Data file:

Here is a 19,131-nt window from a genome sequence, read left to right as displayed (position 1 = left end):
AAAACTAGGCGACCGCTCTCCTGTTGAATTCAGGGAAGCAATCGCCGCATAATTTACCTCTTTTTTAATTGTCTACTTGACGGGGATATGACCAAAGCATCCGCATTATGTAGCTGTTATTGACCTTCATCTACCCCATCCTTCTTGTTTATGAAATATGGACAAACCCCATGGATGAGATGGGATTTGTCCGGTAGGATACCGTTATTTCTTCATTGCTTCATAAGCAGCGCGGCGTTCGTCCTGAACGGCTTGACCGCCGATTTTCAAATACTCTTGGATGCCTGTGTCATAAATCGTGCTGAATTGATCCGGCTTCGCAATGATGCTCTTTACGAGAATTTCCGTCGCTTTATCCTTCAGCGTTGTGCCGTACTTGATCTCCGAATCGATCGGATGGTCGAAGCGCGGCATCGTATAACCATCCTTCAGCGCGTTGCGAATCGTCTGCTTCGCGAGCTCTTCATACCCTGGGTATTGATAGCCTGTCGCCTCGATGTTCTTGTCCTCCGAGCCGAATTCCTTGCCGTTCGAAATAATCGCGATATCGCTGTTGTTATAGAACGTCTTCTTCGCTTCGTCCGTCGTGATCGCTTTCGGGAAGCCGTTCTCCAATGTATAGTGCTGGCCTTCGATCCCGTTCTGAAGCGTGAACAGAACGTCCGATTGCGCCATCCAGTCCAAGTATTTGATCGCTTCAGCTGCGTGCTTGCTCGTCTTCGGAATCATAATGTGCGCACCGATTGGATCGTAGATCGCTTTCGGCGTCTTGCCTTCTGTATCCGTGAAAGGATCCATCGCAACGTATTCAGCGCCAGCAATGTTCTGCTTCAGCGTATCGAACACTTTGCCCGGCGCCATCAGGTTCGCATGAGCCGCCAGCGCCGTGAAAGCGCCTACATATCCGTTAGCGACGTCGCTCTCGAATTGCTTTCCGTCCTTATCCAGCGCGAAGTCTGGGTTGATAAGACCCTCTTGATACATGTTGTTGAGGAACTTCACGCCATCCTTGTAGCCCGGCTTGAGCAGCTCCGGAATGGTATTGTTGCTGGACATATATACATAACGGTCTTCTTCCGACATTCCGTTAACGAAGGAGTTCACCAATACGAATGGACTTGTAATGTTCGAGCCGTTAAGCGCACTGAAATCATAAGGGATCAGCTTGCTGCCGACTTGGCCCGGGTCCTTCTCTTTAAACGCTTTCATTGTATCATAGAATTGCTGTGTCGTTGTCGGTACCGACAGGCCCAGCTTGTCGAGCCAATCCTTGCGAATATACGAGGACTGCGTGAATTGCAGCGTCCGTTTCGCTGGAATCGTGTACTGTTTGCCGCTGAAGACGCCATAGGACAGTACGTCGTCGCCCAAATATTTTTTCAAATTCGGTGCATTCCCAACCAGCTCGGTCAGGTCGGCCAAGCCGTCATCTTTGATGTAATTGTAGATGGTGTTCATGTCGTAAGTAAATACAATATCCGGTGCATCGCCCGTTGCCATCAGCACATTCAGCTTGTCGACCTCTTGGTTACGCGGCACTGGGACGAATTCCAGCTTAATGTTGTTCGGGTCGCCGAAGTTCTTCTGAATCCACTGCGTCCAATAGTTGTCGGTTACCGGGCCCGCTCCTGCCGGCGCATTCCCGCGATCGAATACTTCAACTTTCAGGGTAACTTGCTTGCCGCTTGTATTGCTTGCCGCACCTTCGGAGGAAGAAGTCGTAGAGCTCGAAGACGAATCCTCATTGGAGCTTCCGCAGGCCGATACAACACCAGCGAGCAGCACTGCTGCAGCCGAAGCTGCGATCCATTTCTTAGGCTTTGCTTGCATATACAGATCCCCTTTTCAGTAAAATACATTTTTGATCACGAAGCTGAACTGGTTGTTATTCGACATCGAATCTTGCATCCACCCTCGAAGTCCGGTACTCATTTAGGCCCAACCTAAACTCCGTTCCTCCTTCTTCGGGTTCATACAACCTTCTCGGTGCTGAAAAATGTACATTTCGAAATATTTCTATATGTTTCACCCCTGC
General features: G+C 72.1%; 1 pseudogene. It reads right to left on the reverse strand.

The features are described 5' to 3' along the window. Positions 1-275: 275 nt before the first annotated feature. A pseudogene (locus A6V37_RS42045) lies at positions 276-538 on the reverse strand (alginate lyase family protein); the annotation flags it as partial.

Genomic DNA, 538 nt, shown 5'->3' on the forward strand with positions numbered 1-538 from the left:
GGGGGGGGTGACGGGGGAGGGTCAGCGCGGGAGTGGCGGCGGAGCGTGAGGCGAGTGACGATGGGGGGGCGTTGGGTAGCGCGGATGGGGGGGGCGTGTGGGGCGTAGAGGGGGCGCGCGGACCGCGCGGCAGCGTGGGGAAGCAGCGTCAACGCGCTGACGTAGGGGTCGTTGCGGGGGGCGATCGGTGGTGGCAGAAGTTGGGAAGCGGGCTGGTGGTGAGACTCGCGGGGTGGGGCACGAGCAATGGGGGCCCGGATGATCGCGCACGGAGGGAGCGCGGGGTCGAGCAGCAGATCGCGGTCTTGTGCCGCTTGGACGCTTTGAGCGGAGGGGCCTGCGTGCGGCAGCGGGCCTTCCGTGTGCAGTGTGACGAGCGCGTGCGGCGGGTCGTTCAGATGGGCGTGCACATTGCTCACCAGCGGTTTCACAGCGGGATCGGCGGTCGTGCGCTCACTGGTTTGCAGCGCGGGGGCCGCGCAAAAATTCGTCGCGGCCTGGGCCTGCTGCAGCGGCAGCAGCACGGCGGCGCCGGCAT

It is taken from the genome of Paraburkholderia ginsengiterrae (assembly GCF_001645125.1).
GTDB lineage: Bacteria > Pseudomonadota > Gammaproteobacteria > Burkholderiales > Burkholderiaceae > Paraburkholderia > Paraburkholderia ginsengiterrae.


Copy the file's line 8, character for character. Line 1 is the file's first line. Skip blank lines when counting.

GTDB lineage: Bacteria > Pseudomonadota > Gammaproteobacteria > Burkholderiales > Burkholderiaceae > Paraburkholderia > Paraburkholderia ginsengiterrae.